The Practice of Compassion

By Ken Wells - 01/14/2021


Series One: Blog Ninety-Five

We know that someone like Michael Jordan trained for years to get as good at basketball as he was, but we assume someone like Mother Teresa was just born like that. Really, compassion is a skill you need to practice having for other people and also for yourself.” — Interview with Laura Mustard by Emily DeMaio Newton, “The Sun Behind the Clouds”

A friend of mine sent this quote to me in an email to think about. Compassion is a necessary ingredient to progress in recovery. Treatment and 12-step communities foster it. From my perspective, I don’t think I have ever met someone who I believed did not have an ounce of compassion. Certainly, some demonstrate more than others.

Compassion is a basic component that is necessary for an addict to establish long-term sobriety. Most addicts tend to beat themselves up about their addictive behavior. Behaviors of inferiority or superiority often mask a lack of self- compassion. Having compassion for self is not about making an excuse for addictive behavior. Many addicts make excuses about things that go wrong at work, or marital and family relationships and blame them for their dependence on their addiction.

Compassion is also not about seeking pity from others or giving it to yourself. Feeling sorry for yourself is a way of getting stuck in your addiction. Essentially with self-pity you give your power away to your addictive urge. As a result, you render yourself powerless and unable to assert your will to say no to your addiction. Self-pity is a way of wallowing in the mud of addictive behavior and is a far cry from compassion.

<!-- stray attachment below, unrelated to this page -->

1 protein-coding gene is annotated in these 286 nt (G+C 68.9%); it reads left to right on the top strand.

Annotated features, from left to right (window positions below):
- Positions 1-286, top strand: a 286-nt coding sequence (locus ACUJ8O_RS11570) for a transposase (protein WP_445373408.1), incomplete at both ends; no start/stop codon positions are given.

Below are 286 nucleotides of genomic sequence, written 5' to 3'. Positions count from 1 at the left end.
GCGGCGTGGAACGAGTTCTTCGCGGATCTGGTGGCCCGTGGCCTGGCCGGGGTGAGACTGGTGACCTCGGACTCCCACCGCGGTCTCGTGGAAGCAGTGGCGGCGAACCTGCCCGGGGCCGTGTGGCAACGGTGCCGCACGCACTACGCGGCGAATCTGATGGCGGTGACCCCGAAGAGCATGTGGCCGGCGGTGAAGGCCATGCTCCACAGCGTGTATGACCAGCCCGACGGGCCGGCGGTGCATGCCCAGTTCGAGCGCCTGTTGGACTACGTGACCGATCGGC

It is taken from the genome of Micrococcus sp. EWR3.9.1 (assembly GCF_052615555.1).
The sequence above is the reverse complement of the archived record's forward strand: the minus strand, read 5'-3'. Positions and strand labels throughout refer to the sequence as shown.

Compassion is an act of self love. You can extend this love to another person. Depending upon how you were taught to handle wrong choices or mistakes, compassion may be more or less present. If you were shamed or excessively condemned for doing something wrong, you are more likely to have less compassion for yourself and more shame when you screw up. Likely, you will tend to judge others with the same harshness that you judge yourself.

In the same sense, if you were held accountable for mistakes that you made when you were young but not overly condemned, you learned to address the guilt of doing something wrong and moved through the experience with self-forgiveness and compassion. If this was a consistent experience, you learned to treat others with compassion and similar care that you learned to treat yourself.

The dictionary defines compassion as a feeling of deep sympathy and sorrow for another who is stricken by misfortune, accompanied by a strong desire to alleviate the suffering. It comes from the essential love toward self and life. Infants enter the world with that sense of self-love. However, environment can stunt or nourish the development of compassion.  So, it seems, that we are born with a certain amount of love for self that can mature toward compassion and love for others.